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Virginia Tech as a Sentinel Event: The Role of Psychiatry in Managing Emotionally Troubled Students on College and University Campuses

Giggie, Marisa A. MD, MPAff

doi: 10.1097/HRP.0000000000000088
Perspectives

This article reviews the role of psychiatry in colleges and universities, and argues that psychiatrists are significantly underutilized as consultants and educators in managing emotionally troubled students. Focusing on the 2007 Virginia Tech mass shooting case as a sentinel event, the article outlines mental health issues facing post-secondary institutions and legal issues related to psychiatric services, including the following: the increased need for psychiatric services on campus; communication challenges among campus groups involved in managing high-risk students; efforts to balance patient confidentiality with public safety; confusion over privacy laws; and the changing role of the campus psychiatrist. An important conclusion is that psychiatrists working in campus settings have distinctive, vital skill sets that enable them to go far beyond their traditional roles of psychiatric evaluation and treatment and to serve in critical leadership, educational, and consultative capacities to benefit both emotionally troubled students and the wider campus community.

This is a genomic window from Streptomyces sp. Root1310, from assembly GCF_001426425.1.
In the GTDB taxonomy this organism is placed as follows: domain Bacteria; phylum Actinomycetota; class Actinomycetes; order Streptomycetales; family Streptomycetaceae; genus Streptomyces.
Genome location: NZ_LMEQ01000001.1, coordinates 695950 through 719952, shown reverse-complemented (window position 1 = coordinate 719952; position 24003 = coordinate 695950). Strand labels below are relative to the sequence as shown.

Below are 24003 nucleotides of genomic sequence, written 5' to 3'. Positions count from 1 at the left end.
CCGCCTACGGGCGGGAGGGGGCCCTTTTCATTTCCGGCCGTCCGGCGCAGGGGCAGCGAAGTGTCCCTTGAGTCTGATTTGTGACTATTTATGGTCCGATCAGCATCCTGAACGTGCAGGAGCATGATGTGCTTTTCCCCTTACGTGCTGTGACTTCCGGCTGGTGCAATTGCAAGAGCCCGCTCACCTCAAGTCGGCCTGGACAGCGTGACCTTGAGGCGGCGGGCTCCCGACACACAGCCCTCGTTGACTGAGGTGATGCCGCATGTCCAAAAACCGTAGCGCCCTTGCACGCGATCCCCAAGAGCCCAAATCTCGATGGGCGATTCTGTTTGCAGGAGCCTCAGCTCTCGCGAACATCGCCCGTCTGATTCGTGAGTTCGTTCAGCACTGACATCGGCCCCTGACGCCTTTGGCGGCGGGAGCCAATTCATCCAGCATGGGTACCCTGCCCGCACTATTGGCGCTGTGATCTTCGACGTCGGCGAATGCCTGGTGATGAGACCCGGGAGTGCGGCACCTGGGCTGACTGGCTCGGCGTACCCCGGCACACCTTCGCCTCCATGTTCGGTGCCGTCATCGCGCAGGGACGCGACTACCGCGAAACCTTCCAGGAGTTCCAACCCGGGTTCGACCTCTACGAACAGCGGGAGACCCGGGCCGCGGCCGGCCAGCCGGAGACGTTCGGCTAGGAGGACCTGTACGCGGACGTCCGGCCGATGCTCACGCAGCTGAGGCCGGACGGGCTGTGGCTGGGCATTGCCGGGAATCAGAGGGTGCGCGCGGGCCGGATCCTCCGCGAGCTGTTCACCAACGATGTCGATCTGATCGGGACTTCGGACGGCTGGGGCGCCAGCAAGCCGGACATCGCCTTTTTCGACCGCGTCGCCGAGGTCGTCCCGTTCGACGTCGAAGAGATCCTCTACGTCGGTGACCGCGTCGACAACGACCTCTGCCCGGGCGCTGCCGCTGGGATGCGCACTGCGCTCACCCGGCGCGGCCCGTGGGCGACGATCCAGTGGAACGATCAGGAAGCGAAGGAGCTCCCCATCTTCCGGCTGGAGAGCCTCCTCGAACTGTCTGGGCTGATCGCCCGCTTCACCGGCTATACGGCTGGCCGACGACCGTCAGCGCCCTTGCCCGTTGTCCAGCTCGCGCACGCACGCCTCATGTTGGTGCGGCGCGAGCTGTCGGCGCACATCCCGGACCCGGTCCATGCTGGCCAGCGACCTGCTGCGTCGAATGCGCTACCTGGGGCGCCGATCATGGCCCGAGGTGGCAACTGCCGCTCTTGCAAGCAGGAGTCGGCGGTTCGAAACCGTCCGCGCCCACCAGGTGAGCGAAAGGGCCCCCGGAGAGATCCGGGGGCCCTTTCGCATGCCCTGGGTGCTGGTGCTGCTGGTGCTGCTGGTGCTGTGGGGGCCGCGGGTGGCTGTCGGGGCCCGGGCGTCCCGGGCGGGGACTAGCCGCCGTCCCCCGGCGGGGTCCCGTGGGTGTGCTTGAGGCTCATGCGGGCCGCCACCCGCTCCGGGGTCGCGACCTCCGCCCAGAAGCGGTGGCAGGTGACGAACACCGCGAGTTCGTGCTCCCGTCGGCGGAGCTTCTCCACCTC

From the University of Alabama School of Medicine, Tuscaloosa Campus.

Original manuscript received 12 April 2014; revised manuscripts received 19 August and 13 December 2013, and 28 February, 19 June, and 16 October 2014; accepted for publication subject to revision 8 December 2014; revised manuscript received 16 January 2015.

Correspondence: Marisa A. Giggie, MD, MPAff, Department of Psychiatry, College of Community Health Sciences, Box 870326, 850 5th Ave. East, Tuscaloosa, AL 3540. Email: magiggie@cchs.ua.edu

© 2015 President and Fellows of Harvard College
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